Following major the data breaches many consumers are left scrambling and concerned about fraud, here are a few steps to take following the Under Armour, Lord and Taylor, and Saks 5th Avenue hacks.
As important as it is to stay trendy, it appears that keeping up with the latest fashions has come at a price for millions of shoppers. As the number of companies falling victim to data breaches hits record highs, three more major corporations recently announced major breaches. Under Armour’s breach has reportedly impacted about 150 million consumers, while HBC, which owns Lord & Taylor as well as Saks 5th Avenue, has left approximately 5 million customers vulnerable. If you fear that you may have had your data stolen here is what you need to know.
Determine What Information Was Stolen
After major data breaches, companies will most often issue a statement about what type of data was stolen. In the case of retail stores the target is almost always payment card data, so be on high alert. Hackers will likely be attempting to sell these card numbers on the secondary market (read more here), where fraudsters will use your cards to make illegal purchases. Outside of your payment card, these hackers can gain access to more information such as telephone numbers, email addresses, or even your address. Particularly with your email address, hackers will bombard you with phishing emails to extract further data in order to steal your identity. Not only can this drain your bank account, but the recovery process can be stressful and time-consuming. In serious cases it can take months to repair your credit, which could cause you to miss mortgage or car payments, only spiraling further out of control.
Minimize possible damage:
Unfortunately, most companies are not going to personally inform you if your data has been stolen. While this is a shift that needs to change in the e-commerce industry, the best thing to do at the moment is to stay vigilant.
1. Closely Monitor Bank Statements — You should be checking your bank statements at least once a week to take note of any potential irregularities. The 5–10 minutes it takes will go a long way in preventing fraud from spiraling out of control. Naturally, the longer a thief has your credit cards the more they will be able to steal. Should you notice any irregularities check out our article here on what to do if your credit card has been stolen.
2. Update passwords — Aside from payment data, passwords are a frequent target of hackers as they act as an access point to much of your personal information. Hackers are also well aware that millions of people have one password for every account, so they can gain access to everything from your bank account to social media pages. You should be changing your passwords every 60 days at a minimum, in addition to using different passwords for every account, but a hard reset is the best idea after a major breach.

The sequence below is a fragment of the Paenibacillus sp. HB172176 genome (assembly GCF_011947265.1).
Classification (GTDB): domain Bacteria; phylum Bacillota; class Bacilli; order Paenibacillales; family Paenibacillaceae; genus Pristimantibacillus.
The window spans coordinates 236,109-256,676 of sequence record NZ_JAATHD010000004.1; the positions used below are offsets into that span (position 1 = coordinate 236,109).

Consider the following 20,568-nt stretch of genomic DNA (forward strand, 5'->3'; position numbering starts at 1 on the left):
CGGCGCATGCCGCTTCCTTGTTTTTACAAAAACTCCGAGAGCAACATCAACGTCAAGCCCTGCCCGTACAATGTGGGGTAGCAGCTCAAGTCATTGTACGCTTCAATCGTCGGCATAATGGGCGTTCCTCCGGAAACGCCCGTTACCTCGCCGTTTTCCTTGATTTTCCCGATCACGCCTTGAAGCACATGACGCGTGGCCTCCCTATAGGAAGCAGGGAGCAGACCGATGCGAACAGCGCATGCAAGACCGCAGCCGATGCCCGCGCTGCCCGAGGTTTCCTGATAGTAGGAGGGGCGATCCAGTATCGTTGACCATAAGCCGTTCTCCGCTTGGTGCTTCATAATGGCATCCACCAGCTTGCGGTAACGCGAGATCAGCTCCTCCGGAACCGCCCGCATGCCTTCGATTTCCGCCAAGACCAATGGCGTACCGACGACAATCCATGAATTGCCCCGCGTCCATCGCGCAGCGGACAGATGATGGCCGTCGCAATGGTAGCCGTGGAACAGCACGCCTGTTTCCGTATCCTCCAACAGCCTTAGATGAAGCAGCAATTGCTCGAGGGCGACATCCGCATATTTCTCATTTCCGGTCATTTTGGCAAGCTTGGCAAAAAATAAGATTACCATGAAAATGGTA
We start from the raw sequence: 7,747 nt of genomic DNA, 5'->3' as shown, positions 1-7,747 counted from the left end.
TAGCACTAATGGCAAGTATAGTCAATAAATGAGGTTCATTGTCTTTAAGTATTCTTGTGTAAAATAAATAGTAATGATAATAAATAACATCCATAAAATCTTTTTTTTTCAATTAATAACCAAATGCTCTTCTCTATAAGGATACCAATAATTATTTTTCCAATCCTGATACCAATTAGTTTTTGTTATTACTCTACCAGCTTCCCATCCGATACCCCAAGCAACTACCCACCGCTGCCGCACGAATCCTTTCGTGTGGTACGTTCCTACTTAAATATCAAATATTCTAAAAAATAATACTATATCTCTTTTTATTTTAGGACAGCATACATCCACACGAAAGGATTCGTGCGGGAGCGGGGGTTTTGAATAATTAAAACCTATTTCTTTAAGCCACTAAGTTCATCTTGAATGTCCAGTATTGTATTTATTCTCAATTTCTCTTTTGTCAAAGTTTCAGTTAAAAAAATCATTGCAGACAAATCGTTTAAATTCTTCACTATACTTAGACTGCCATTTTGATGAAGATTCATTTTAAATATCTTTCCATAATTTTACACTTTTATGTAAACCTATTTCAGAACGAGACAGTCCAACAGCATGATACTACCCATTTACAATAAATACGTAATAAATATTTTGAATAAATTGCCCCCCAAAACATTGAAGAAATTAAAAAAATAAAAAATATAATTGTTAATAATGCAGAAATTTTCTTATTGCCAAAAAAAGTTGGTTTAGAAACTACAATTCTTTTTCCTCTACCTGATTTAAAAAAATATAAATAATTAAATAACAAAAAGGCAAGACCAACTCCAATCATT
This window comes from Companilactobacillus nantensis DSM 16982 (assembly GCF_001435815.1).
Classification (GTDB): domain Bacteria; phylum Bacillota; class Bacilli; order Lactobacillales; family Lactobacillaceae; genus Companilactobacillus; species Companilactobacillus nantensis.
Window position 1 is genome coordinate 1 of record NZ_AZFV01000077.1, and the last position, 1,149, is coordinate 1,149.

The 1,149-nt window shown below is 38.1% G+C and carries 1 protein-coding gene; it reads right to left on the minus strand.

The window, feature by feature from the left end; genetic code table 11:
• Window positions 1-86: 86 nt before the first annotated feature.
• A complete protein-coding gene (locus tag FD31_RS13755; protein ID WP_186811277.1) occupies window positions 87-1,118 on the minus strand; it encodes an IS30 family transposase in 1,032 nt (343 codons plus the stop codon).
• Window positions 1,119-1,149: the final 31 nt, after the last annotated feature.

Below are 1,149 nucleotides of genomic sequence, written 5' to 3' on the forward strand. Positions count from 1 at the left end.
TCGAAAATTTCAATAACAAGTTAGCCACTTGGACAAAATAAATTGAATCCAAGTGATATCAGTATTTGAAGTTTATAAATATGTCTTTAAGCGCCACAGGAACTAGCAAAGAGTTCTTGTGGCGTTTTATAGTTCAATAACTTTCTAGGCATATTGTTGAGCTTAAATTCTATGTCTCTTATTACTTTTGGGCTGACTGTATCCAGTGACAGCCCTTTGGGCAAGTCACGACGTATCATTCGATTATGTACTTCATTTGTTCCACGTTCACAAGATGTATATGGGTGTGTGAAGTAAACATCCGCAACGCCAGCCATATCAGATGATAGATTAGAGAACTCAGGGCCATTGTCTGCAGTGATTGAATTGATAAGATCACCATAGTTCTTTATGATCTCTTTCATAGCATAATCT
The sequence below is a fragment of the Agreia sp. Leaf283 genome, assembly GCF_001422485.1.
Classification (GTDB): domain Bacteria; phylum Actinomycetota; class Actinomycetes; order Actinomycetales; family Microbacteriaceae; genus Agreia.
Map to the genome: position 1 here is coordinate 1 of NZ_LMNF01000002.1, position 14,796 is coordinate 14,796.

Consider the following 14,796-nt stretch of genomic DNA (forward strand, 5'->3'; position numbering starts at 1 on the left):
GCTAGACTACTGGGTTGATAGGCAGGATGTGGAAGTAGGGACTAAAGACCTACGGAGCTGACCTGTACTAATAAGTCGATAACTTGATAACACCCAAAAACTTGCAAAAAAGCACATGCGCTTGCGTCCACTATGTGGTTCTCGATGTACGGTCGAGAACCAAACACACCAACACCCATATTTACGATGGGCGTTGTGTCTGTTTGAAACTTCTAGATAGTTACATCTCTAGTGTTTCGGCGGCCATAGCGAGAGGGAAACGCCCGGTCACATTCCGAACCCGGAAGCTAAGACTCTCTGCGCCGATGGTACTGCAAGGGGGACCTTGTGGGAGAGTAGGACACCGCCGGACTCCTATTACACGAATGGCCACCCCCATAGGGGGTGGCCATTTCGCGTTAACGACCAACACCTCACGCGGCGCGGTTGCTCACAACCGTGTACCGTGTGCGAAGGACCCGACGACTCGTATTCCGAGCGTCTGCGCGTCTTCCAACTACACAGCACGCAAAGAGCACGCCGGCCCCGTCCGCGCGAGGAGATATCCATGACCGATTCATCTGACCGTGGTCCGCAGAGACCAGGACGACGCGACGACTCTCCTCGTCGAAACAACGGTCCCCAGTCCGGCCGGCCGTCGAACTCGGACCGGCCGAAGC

3. Be alert to phishing attempts — Phishing is when data thieves pose as a legitimate organization such as the IRS or Amazon in order to steal your data. In most cases, phishing comes in the form of an email with phone calls being the 2nd most common form. Recent data from Symantec even estimates that over half of all emails are spam. The emails will read approximately: “IMPORTANT NOTICE you have an urgent difficulty with your payment/taxes so please enter the following information to confirm your payment/identity.” The best course of action is to ignore these emails completely, should the IRS truly need to get in touch with you about your tax returns they will send notice by old-fashioned snail mail.
Protect Yourself from Future Hacks
Time and time again retail companies have demonstrated that they cannot be trusted with our data. Unfortunately, security infrastructure has fallen victim to a “need” for these companies to maximize profits. With few alternatives for purchasing goods, consumers have long been forced to play into a system where they have no power and no control. Luckily, with a recent wave of Fintech innovation, there are more and more ways for consumers to proactively protect your payments. When shopping online you can use a Token to avoid having to store your credit card data on the vulnerable servers of major retailers. Tokenization works by substituting your data for pseudo credit card information, while still allowing you to shop normally online. It is the same process that has made Apple Pay so secure for card-present transactions. While tokenization will be 100% effective at the point of sale, here are a few other tips for shopping securely online!
As more and more of our lives take place online, protecting your data should be a top priority for any consumer. We are reaching a tipping point, where consumers can begin to take the power back from retailers, and truly take ownership of their payment data. Payment fraud, and more so identity theft, bring nothing but stress and hassle that consumers don’t deserve. Everyone should have the right to feel safe and secure online. It’s time to get proactive and start taking security into your own hands today!
Originally published at jointoken.com.